The needle . . . and the good work done

Before the arrival of the hypodermic syringe nearly all medicine had to arrive by mouth

By the early 20th century the syringe was in higher demand and eventually became a key tool of vaccine delivery

By the early 20th century the syringe was in higher demand and eventually became a key tool of vaccine delivery

 

Needles make me squeamish. I don’t think I’m alone. This is only one of the many reasons that I did not become a doctor. But needles are very useful tools for delivering medicine and, of chief concern this moment, for delivering vaccines.

Before the arrival of the hypodermic syringe pretty much everything a doctor wanted to put into your body had to arrive by mouth. (Or via anal suppositories, but let’s leave those aside for now).

The exceptions were, for example, smallpox vaccines that were delivered by making a small cut in the skin. But while this worked to deliver enough vaccine lymph, it has to be said it wasn’t a very efficient way of delivering a medicine.

There are competing claims to being the first inventor of the hypodermic syringe. Some experiments had occurred in the 17th century that involved “needles” that were not at all narrow. Anyone for a sharpened quill stuck into your vein? No? I thought not.

An interest in local pain relief led doctors to explore ways of getting a drug under the skin in the mid 19th century. The syringe, or plunger part, had long existed as a technology. The innovation was coupling a tiny hollow needle with the syringe.

In 1844, an Irish doctor called Francis Rynd described treating neuralgia by injecting morphine under the skin. He has been suggested by some as the inventor of the hypodermic syringe but he didn’t use a syringe at all.

Instead, his needle sort of punched a little hole in the skin and then the medicine dripped in by gravity. A “proper” hypodermic syringe forces liquid through a needle and under the skin by the application of pressure.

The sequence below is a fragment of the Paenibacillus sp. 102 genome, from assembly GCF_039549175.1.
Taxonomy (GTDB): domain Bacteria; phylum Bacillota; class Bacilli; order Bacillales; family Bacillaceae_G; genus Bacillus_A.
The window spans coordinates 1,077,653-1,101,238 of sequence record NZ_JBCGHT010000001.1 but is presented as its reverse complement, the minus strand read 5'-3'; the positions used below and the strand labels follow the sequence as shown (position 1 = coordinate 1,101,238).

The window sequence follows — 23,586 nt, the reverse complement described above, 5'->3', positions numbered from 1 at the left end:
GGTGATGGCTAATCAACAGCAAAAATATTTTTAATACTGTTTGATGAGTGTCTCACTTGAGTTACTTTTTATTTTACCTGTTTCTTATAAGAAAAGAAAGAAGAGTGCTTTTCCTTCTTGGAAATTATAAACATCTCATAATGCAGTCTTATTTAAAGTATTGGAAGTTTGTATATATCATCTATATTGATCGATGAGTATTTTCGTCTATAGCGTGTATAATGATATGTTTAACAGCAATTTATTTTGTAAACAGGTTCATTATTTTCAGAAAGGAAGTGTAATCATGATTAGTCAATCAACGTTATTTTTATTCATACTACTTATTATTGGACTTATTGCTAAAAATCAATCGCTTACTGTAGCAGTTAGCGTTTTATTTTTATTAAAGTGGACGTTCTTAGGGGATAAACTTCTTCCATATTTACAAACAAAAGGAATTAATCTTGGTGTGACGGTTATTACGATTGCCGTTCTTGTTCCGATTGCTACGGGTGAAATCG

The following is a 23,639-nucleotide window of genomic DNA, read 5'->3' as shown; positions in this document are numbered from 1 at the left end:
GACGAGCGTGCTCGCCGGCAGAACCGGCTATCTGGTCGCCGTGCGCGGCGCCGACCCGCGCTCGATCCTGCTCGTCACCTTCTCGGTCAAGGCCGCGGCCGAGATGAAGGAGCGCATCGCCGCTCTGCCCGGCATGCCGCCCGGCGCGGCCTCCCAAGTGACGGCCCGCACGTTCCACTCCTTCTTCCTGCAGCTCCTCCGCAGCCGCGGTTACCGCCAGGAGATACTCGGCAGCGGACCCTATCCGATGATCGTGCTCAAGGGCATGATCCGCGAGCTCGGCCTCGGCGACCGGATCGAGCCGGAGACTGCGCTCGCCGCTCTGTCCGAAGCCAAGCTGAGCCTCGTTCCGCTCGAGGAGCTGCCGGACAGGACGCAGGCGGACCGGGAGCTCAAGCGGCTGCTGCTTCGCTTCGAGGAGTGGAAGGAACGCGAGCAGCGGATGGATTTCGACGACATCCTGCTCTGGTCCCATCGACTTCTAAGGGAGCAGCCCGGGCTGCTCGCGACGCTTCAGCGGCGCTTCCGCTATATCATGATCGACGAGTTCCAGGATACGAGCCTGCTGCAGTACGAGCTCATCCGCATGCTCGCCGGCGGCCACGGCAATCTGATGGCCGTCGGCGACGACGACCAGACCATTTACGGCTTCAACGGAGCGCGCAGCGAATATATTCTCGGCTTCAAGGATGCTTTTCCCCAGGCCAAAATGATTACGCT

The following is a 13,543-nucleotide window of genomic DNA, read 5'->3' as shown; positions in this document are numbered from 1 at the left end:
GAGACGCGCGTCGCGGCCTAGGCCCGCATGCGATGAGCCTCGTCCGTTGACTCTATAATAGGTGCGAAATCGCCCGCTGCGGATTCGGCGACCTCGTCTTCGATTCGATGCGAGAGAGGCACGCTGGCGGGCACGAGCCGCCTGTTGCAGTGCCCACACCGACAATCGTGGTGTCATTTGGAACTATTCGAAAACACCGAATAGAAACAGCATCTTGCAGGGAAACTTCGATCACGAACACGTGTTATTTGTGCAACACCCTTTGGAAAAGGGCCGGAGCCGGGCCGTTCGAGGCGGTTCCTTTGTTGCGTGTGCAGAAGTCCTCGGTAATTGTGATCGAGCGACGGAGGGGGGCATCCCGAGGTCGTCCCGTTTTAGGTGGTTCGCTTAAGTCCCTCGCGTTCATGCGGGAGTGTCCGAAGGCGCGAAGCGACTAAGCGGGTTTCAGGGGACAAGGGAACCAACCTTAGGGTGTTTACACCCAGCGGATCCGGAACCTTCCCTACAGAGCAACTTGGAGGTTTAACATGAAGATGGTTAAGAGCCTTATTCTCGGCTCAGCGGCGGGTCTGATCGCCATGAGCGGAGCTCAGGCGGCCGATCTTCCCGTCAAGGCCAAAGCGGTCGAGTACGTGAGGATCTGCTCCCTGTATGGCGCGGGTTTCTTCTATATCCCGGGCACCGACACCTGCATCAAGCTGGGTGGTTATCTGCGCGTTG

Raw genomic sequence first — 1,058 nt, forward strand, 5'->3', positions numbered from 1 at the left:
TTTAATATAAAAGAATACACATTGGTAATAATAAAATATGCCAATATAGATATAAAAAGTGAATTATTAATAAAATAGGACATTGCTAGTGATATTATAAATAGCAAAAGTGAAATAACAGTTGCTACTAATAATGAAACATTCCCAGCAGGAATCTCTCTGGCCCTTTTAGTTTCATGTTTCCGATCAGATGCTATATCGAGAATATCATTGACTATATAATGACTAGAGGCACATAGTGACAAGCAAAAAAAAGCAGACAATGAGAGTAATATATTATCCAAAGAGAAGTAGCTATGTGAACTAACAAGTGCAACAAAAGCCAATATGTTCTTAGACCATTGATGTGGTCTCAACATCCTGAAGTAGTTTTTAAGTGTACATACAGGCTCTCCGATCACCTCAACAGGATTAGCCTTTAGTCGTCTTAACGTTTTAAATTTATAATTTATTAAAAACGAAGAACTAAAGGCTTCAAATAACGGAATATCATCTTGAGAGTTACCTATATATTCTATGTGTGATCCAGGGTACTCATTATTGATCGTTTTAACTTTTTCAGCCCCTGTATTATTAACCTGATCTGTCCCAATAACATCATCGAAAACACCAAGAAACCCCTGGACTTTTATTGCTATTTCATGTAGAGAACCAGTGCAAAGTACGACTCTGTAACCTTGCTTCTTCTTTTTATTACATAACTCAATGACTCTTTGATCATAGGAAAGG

Pain relief
Most historians now ascribe the invention to Alexander Wood of Edinburgh. Wood, like Rynd, was looking to relieve the pain of neuralgia in a patient. He was motivated to try hypodermic injection because his patient vomited when given morphine by mouth. His syringe was made of glass but the needle was metal and hollow with one end made into a point.

Wood was pleased with the outcome of his experiment and later wrote about it for a local Edinburgh medical journal. He presented it to the British Medical Association’s meeting in Edinburgh in 1858.

In describing his results he hinted at an even greater benefit of hypodermic injection, one that Rynd does not seem to have considered. The drug, morphine in this case, would be carried around the body by the blood stream. Injection would therefore provide more than local pain relief or indeed local delivery of a medicine.

Something similar to Wood’s innovation may have been used in Paris around the same time but it took quite a while to catch on more generally. The English doctor Charles Hunter seems to have been the first to grasp the importance of a local injection providing more general relief. Instead of injecting the sites of neuralgia in his patients, he injected them elsewhere and they experienced the same relief from pain.

You can probably already guess the downside to this story. Before the addictive nature of morphine was fully understood, doctors had invented a more efficient way of delivering it.

Injecting morphine seemed to be better tolerated than swallowing it. Some doctors became quite enthusiastic for treating their own neuralgia, over and over again. In other words, they became addicted to morphine.

The focus on using the syringe for pain relief is understandable. Morphine produced a noticeable effect in an era where such treatments were few and far between.

But use soon expanded with the discovery of new vaccines. In 1885, Louis Pasteur used a hypodermic syringe to administer his first rabies vaccine in Paris.

By the early 20th century the syringe was in higher demand and eventually became a key tool of vaccine delivery. Many of our hopes for a better future are now pinned on them.

Juliana Adelman is an associate professor of history in Dublin City University@AdelmanJuliana

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